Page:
Reinforcement Learning is where the agent is not presented with target outputs, but is given a reward signal, which it aims to maximize.

There are many applications for which it is difﬁcult, inappropriate, or even impossible to provide a “training set”.

- optimal control
- mobile robots, pole balancing, ﬂying a helicopter

- resource allocation
- job shop scheduling, mobile phone channel allocation

- mix of allocation and control
- elevator control, backgammon

# Reinforcement Learning Framework

- An agent interacts with its environment.
- There is a set
*S*of states and a set*A*of actions. - At each time step
*t*, the agent is in some state $S_t$. It chooses an action $a_t$ and then goes to the next state $S_{t+1} = \delta(S_t, a_t)$ and receives a reward of $r(S_t, a_t)$. - reward and delta can be multi-valued
- The aim is to find an optimal policy $\pi : S \rightarrow A$ which will maximise the cumulative reward.

# Models of Optimality

To work out if a fast nickel is worth a slow dime (reward now vs bigger reward later), we can use the following methods:

## Finite Horizon Reward

Computationally simple.

(1)## Average Reward

Hard to deal with because we can't sensibly choose between a small reward soon and a large one very far in the future.

(2)## Infinite Discounted Reward

Easier for proving theorems.

(3)## Comparing Models of Optimality

# Delayed Reinforcement

If you start at 2 the best policy is to stay there and take the green arrow.

If you start at 1 with a low discount factor then it's better to stay at 1, otherwise go to 2.

# Exploration Exploitation Tradeoff

Most of the time we should choose what we think is the best action. However, in order to ensure convergence to the optimal strategy, we must occasionally choose something different from our preferred action, e.g.

- Choose a random action 5% of the time, or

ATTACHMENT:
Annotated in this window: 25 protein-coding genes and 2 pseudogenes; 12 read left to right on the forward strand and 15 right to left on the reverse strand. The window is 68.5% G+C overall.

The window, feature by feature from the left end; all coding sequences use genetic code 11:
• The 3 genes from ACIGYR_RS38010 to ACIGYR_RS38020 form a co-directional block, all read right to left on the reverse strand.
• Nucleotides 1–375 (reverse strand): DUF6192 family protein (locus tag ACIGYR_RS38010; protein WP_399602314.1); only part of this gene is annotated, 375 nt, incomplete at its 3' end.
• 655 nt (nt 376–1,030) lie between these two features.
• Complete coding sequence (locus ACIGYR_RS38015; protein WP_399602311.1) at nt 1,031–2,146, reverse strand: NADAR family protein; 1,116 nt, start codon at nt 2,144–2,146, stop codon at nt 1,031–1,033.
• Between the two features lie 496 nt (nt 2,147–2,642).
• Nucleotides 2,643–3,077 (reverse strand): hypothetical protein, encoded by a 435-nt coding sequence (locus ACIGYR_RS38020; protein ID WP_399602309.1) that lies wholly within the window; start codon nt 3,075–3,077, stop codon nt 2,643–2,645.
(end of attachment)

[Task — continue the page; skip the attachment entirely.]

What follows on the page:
- Use a Bolzmann distribution to choose the next action:

# Temporal Difference Learning (TDL)

In TDL we expect that over time we have better information rather than worse. It's where the (discounted) value of the next state, plus the immediate reward, is used as the target value for the current state.

A more sophisticated version, called TD(λ), uses a weighted average of future states. This can sometimes help, but isn't always needed.

The problem with TD learning is having to learn a value for every state. For problems with very large numbers of possible states it becomes in feasible.

TD(0): use $V_{k+1}$as the training value for $v_k$

$TD(\lambda )$: use $T_k$ as the training value for $V_k$ where:

(5)# Q-Learning

Q-Learning is a variation on T-Learning, where instead of learning a value function we learn a 'Q' function.

For each state *s* in the set of states *S*, let V*(s) be the maximum discounted reward obtainable from s, and let Q(s,a) be the discounted reward available by ﬁrst doing action a and then acting optimally.

A policy has to be prepared to start at any state, and hence we have to learn a value for not only every state, but for every action with every state.

## Math

If $0 \leq \gamma < 1$

(6)If all rewards are 1:

(7)# Example: Backgammon

Backpropagation:

(9)The different learnings choose T differently:

- We could learn moves from example games
- We could put T as the final outcome of the game
- Could use Temporal Difference Learning

It worked for backgammon because:

- random dice rolls in Backgammon force self-play to explore a much

larger part of the search space than it otherwise would.

- humans are bad at probabilistic reasoning?

* evolutionary algorithm can also produce a surprisingly strong player, but a gradient-based method such as TD-learning is better able to ﬁne-tune the rarely used weights, and exploit the limited non-linear capabilities of the neural network.

# Limits of Theoretical Results

- Delayed reinforcement
- Reward resulting from an action may not be received until several time steps later, which also slows down the learning

- Search space must be finite
- convergence is slow if the search space is large
- Relies on visiting every state inﬁnitely often

- For “real world” problems, we can’t rely on a lookup table
- Need to have some kind of generalisation (e.g. TD-Gammon)
- It only knows about a state if it's been there, and when there are infinite states (chess) then it's impractical